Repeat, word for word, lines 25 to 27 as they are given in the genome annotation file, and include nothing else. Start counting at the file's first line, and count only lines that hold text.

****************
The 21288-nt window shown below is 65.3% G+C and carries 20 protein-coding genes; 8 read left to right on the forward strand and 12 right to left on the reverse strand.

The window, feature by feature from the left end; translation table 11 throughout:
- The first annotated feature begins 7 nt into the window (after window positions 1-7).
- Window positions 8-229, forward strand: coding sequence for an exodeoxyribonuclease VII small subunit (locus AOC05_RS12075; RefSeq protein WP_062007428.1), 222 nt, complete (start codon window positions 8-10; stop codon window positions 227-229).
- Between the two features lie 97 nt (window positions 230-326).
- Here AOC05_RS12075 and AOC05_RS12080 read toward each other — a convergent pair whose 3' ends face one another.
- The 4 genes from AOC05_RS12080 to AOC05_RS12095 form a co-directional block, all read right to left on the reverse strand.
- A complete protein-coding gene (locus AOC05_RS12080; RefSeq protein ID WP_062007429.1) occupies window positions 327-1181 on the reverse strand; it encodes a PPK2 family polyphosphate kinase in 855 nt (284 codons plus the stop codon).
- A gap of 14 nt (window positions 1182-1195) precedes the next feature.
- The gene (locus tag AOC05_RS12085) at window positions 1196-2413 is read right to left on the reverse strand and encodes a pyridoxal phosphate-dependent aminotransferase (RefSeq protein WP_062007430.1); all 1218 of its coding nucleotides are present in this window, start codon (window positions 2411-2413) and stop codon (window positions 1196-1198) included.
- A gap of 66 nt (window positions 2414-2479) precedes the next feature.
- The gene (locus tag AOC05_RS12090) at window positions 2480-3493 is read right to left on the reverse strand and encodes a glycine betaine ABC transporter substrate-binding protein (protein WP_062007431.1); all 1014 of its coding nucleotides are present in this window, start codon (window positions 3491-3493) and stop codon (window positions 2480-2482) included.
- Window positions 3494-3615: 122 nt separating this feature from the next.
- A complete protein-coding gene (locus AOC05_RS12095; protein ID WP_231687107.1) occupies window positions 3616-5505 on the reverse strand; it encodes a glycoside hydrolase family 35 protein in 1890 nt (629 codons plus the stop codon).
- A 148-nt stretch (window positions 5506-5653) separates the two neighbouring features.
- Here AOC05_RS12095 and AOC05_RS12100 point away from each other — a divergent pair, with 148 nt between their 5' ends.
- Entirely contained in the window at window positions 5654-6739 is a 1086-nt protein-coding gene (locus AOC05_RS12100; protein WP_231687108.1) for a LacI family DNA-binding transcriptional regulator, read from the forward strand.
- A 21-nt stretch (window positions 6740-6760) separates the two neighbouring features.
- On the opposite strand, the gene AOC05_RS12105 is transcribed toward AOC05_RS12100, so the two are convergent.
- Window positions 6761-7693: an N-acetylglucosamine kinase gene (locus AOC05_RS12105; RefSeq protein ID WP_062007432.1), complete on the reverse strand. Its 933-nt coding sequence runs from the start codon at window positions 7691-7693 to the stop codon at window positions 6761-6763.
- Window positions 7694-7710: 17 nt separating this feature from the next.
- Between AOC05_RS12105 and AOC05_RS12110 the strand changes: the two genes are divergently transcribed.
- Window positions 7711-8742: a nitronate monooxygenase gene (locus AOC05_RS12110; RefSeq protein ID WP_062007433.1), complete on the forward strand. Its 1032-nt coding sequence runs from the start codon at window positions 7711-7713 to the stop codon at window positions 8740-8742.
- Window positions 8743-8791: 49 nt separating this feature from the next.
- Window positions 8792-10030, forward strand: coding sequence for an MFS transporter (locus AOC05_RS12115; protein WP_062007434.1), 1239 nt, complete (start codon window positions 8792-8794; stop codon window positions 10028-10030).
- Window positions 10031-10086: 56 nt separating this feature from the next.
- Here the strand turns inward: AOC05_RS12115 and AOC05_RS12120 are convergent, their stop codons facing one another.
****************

- Window positions 8792-10030, forward strand: coding sequence for an MFS transporter (locus AOC05_RS12115; protein WP_062007434.1), 1239 nt, complete (start codon window positions 8792-8794; stop codon window positions 10028-10030).
- Window positions 10031-10086: 56 nt separating this feature from the next.
- Here the strand turns inward: AOC05_RS12115 and AOC05_RS12120 are convergent, their stop codons facing one another.